Here are a few other good food chain games:


Science Videos on Vimeo

Visit Planet Science!

Interactive Dinosaur Sites

Astronomy Sites for Classroom Use

Visit Mars with Google Mars

Earth Guide

Welcome Google Sky!

Way Cool Science Sites for Your Class

Periodic Table 2008 Style

Make a Wild Animal!

Tuesday, February 10, 2009

Turning Off Overlays in Google Earth

There are many different layers that can be turned on in Google Earth to provide your students with additional information. For example, Rumsey Historical Maps will overlay a historical map over the current image of the earth for you to compare. There are NASA satellite images that you can overlay on top of the earth as well. However, once they are turned on, how do you get them off? I tried clicking the link, "Hide this layer", but the overlay didn't turn off. (See picture of overlay below)When you activate an overlay, the overlay moves from the "Layers" window pane to the "Places" window pane. Once you find the layer in the "Places" window pane, uncheck the box to the left of the layer, and the overlay will be removed. (See below)

Monday, February 9, 2009

Photostory Quick Tip: Saving as a project vs. Saving as a final movie

Many teachers are confused about the 2 different ways to save in Photostory. Let's take a look at why would need to save in different ways in Photostory.

1. The first way you can save is as a "project", which indicates you are NOT done with the Photostory and you need to come back to it at a later time to finish it. You can save a project at any time in the program by clicking "Save Project" at the bottom of the screen. (see below)

The file will have the extension .wp3, which stands for Windows Photostory 3, and it has the Photostory icon attached to it (see picture below). This is a signal to you that you have NOT saved in final form. This file cannot be opened it Windows Media Player; it can only be opened in Photostory. Therefore, you should only save in this form if you want a back-up of your project or you think you are going to edit it at a later time.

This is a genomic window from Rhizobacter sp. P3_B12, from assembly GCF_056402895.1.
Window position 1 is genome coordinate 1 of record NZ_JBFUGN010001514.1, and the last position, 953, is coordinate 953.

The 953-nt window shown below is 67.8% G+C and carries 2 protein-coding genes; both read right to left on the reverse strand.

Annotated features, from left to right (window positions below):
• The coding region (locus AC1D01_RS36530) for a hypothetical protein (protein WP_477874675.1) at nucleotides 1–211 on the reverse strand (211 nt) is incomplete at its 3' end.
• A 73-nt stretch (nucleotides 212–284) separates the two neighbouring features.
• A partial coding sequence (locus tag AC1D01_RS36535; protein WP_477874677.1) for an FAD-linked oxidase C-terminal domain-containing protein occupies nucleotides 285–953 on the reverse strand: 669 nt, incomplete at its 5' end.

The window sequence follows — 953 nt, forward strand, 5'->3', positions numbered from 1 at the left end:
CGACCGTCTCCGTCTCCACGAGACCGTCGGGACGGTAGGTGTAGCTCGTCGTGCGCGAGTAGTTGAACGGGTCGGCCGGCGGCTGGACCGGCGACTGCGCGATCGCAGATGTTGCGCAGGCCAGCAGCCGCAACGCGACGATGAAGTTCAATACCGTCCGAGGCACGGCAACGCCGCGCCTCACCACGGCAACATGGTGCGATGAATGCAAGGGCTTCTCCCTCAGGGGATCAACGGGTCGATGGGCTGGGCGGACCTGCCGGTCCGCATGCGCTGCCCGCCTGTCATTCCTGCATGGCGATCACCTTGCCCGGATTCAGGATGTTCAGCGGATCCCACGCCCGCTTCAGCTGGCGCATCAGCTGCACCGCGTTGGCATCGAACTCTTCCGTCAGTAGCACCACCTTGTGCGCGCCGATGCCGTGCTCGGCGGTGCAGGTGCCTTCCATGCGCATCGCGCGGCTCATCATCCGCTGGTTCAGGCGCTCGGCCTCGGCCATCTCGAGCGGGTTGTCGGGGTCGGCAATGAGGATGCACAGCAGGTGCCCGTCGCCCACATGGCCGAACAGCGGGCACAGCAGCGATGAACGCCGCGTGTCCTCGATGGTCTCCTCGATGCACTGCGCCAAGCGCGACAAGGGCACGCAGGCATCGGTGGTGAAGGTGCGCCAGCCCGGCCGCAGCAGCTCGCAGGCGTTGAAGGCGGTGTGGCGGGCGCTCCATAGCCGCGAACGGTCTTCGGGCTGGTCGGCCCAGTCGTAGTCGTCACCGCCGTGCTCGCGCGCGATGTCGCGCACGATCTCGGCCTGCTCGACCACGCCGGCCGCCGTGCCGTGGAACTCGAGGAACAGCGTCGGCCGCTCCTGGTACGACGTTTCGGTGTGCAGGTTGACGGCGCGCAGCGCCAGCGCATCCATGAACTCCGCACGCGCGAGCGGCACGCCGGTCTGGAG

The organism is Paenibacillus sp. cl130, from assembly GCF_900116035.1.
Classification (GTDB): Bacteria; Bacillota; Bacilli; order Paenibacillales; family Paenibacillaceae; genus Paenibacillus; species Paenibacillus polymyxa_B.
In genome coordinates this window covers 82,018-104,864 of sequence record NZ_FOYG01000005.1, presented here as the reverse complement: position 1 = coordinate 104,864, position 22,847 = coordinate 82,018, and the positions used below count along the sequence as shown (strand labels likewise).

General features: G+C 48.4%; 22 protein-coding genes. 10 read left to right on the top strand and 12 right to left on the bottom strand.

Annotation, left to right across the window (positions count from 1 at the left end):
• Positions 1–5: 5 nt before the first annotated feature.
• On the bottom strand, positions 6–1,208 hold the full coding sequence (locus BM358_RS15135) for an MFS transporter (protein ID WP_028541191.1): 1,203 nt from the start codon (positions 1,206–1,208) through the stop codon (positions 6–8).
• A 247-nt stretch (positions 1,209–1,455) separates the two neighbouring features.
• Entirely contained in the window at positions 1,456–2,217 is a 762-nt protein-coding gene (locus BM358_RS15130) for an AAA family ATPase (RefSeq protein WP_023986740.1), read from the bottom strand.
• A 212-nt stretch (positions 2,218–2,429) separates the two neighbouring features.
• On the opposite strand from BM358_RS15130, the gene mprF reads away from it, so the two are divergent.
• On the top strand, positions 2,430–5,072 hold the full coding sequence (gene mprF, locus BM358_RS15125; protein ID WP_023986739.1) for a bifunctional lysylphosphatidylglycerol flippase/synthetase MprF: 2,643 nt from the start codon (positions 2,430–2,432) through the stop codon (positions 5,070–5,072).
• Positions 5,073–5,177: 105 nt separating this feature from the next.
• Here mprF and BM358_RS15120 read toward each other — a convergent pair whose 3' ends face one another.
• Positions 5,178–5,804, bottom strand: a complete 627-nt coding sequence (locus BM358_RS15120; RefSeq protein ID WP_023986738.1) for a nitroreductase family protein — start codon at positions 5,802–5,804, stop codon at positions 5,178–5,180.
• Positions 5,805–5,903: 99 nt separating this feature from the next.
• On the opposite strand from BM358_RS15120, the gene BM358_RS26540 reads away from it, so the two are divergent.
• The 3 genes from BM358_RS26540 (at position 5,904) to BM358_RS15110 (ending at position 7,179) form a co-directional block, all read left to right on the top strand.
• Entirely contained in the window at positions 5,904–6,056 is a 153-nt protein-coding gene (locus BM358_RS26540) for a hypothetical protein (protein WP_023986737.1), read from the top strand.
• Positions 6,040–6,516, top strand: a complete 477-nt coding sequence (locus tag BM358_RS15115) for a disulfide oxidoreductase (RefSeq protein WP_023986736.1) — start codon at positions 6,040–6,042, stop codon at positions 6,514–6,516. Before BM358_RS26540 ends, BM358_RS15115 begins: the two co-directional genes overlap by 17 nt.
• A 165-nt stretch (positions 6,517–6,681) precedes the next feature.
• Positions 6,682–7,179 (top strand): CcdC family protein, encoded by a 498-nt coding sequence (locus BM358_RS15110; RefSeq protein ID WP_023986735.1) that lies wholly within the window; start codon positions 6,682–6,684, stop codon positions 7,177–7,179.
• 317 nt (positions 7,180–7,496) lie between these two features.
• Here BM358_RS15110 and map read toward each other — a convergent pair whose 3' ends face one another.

2. The second way to save is in final movie form. This will transfer your Photostory project into a Windows Media Video file (.wmv). You want to save in this format when you are finished because all of the media becomes part of the final movie and you can now show the movie on any computer that has Windows Media Player. It won't need Photostory software installed to play. To do this, you need to click "next" to arrive at the screen that says, "Save Your Story". See screen below.

At this point, it will default to saving your Photostory movie in "My Documents" in "My videos" unless you browse to a different folder (See step one). It will also default to naming your movie "Photostory 1" unless you change the name of it here (see step 1). If you have a whole class saving to the same folder, it's important that they change the name of their Photostory, or everyone will overwrite each other's movies. After you have named the movie and browsed to the appropriate folder to save it to, you need to click "Next" to finish the process. You will see the final movie with the extension .wmv and the icon will look like the Windows Media Player icon. (See picture below) When you double click the file to play it, it will now open in Windows Media Player, and not Photostory.


Digital Storytelling with Photostory 3

Day of Discovery

Pixie Quick Tip: Opening a Folder of Pictures in Pixie

You can open a folder of pictures at one time within Pixie software. As a teacher, this a great feature! You can have your students make pictures within Pixie, save them to the Student Drive in the SAME folder, and open them all at once. Once you open your pictures all at once, you can view all the pictures as a slideshow within Pixie. If you have a prejector in your room, this is a quick and easy way to share your students' work at once time. So how do you do this?

1. Open Pixie and click the "Share" button on the top toolbar. (See below)